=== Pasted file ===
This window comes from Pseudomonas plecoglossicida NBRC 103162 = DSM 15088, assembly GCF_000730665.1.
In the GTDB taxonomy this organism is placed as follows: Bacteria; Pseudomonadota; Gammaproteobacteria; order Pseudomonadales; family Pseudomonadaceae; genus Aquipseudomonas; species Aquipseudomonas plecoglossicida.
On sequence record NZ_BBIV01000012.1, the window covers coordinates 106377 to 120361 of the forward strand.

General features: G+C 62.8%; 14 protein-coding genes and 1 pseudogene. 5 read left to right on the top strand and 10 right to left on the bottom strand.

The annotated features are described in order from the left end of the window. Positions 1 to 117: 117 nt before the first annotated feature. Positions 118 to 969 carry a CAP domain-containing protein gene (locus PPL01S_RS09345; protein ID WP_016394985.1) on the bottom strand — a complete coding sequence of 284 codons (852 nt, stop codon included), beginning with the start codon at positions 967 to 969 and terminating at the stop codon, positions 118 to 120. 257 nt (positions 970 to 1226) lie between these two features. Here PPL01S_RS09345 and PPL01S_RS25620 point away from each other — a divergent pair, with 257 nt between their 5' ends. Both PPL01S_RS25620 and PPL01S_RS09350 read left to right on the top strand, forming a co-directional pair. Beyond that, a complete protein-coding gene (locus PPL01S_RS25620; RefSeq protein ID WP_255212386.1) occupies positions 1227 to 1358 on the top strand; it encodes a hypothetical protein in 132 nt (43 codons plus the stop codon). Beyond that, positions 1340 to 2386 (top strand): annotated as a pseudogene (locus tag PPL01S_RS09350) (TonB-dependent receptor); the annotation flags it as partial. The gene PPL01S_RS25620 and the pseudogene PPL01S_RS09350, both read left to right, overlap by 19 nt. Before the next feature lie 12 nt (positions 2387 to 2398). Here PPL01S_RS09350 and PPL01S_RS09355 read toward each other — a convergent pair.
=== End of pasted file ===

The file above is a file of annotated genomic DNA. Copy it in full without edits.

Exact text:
This window comes from Pseudomonas plecoglossicida NBRC 103162 = DSM 15088, assembly GCF_000730665.1.
In the GTDB taxonomy this organism is placed as follows: Bacteria; Pseudomonadota; Gammaproteobacteria; order Pseudomonadales; family Pseudomonadaceae; genus Aquipseudomonas; species Aquipseudomonas plecoglossicida.
On sequence record NZ_BBIV01000012.1, the window covers coordinates 106377 to 120361 of the forward strand.

General features: G+C 62.8%; 14 protein-coding genes and 1 pseudogene. 5 read left to right on the top strand and 10 right to left on the bottom strand.

The annotated features are described in order from the left end of the window. Positions 1 to 117: 117 nt before the first annotated feature. Positions 118 to 969 carry a CAP domain-containing protein gene (locus PPL01S_RS09345; protein ID WP_016394985.1) on the bottom strand — a complete coding sequence of 284 codons (852 nt, stop codon included), beginning with the start codon at positions 967 to 969 and terminating at the stop codon, positions 118 to 120. 257 nt (positions 970 to 1226) lie between these two features. Here PPL01S_RS09345 and PPL01S_RS25620 point away from each other — a divergent pair, with 257 nt between their 5' ends. Both PPL01S_RS25620 and PPL01S_RS09350 read left to right on the top strand, forming a co-directional pair. Beyond that, a complete protein-coding gene (locus PPL01S_RS25620; RefSeq protein ID WP_255212386.1) occupies positions 1227 to 1358 on the top strand; it encodes a hypothetical protein in 132 nt (43 codons plus the stop codon). Beyond that, positions 1340 to 2386 (top strand): annotated as a pseudogene (locus tag PPL01S_RS09350) (TonB-dependent receptor); the annotation flags it as partial. The gene PPL01S_RS25620 and the pseudogene PPL01S_RS09350, both read left to right, overlap by 19 nt. Before the next feature lie 12 nt (positions 2387 to 2398). Here PPL01S_RS09350 and PPL01S_RS09355 read toward each other — a convergent pair.